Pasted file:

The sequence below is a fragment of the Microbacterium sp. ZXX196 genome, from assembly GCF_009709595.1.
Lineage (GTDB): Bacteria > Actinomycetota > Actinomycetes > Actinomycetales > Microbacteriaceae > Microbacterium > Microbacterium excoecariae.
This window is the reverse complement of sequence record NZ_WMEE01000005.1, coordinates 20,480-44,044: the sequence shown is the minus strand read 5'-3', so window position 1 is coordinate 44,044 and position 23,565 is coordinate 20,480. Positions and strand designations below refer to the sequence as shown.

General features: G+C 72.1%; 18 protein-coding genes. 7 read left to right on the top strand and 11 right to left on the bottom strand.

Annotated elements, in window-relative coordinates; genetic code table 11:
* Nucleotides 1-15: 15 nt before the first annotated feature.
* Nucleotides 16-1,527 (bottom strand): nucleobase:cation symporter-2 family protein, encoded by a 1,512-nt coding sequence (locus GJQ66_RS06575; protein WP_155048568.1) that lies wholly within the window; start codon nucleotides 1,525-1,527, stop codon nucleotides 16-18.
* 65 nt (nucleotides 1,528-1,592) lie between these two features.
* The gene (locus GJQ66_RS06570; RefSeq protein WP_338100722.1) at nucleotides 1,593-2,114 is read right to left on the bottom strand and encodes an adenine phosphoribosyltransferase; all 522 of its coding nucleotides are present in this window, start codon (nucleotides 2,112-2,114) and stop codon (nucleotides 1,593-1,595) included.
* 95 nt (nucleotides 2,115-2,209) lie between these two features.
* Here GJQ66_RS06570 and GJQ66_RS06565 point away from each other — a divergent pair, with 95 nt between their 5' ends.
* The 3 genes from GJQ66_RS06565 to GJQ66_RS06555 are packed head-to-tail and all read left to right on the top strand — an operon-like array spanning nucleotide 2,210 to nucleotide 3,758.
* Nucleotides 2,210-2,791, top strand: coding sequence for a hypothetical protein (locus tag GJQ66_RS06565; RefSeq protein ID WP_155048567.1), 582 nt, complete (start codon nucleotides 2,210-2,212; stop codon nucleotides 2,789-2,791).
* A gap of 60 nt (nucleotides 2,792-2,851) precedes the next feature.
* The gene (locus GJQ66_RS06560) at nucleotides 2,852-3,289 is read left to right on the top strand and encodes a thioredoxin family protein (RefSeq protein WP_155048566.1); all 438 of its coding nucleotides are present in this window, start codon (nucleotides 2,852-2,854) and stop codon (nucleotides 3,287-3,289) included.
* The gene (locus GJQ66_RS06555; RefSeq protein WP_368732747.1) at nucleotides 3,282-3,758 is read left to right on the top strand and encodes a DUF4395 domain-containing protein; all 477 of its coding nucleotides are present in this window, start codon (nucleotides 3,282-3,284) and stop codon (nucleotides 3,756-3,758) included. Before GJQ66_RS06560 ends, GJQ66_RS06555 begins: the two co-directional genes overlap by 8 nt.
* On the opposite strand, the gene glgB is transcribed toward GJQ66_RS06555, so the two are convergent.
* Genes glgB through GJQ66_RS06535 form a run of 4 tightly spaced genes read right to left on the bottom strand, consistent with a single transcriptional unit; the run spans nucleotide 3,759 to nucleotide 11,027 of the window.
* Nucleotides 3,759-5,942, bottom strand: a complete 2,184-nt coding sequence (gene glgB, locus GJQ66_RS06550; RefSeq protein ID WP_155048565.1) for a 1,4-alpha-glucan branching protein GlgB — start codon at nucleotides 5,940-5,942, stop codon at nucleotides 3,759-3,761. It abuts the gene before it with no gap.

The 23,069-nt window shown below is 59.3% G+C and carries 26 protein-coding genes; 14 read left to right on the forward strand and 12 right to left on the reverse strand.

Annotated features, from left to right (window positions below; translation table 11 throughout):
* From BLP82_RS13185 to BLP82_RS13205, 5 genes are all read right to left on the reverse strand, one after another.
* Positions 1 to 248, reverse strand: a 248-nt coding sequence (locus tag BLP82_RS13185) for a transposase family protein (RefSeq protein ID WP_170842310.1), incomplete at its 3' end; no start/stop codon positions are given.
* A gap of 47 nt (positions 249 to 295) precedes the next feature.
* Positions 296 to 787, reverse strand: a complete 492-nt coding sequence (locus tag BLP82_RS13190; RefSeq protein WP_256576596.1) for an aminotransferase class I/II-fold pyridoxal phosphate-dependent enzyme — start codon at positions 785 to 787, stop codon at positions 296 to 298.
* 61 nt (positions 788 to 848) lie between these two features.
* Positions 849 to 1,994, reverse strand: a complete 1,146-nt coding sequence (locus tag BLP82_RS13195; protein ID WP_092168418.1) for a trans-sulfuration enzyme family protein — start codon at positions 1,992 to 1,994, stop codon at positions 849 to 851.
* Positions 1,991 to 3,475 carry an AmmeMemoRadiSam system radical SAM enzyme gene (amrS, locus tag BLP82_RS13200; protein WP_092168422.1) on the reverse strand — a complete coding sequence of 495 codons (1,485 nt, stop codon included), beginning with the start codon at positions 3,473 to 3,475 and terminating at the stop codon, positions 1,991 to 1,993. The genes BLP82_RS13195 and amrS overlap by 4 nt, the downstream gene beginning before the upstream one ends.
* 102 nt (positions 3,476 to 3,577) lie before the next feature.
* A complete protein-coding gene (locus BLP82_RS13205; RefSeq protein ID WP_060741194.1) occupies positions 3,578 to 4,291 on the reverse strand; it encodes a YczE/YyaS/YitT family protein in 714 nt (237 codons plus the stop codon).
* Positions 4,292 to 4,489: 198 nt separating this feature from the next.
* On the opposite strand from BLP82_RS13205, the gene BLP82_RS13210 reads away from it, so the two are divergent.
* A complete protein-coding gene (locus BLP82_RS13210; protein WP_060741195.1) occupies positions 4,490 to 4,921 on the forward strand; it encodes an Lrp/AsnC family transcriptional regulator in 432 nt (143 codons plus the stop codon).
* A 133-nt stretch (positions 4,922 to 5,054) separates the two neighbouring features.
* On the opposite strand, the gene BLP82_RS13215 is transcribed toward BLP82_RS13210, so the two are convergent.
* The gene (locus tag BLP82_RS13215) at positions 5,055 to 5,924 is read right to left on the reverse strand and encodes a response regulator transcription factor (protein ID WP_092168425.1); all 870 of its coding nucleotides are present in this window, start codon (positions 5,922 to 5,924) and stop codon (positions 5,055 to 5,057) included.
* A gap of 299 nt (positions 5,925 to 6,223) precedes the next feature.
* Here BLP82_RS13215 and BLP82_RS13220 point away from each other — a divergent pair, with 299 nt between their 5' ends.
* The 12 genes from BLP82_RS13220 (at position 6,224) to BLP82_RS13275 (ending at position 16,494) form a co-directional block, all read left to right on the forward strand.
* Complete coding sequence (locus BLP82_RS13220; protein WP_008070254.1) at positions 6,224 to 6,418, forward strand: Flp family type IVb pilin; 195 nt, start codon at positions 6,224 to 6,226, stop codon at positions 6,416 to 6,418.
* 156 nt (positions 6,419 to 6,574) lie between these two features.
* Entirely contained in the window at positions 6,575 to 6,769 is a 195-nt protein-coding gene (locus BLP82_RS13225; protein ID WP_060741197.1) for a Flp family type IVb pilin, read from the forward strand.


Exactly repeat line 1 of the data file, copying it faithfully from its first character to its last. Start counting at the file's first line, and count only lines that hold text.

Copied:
The sequence below is a fragment of the Microbacterium sp. ZXX196 genome, from assembly GCF_009709595.1.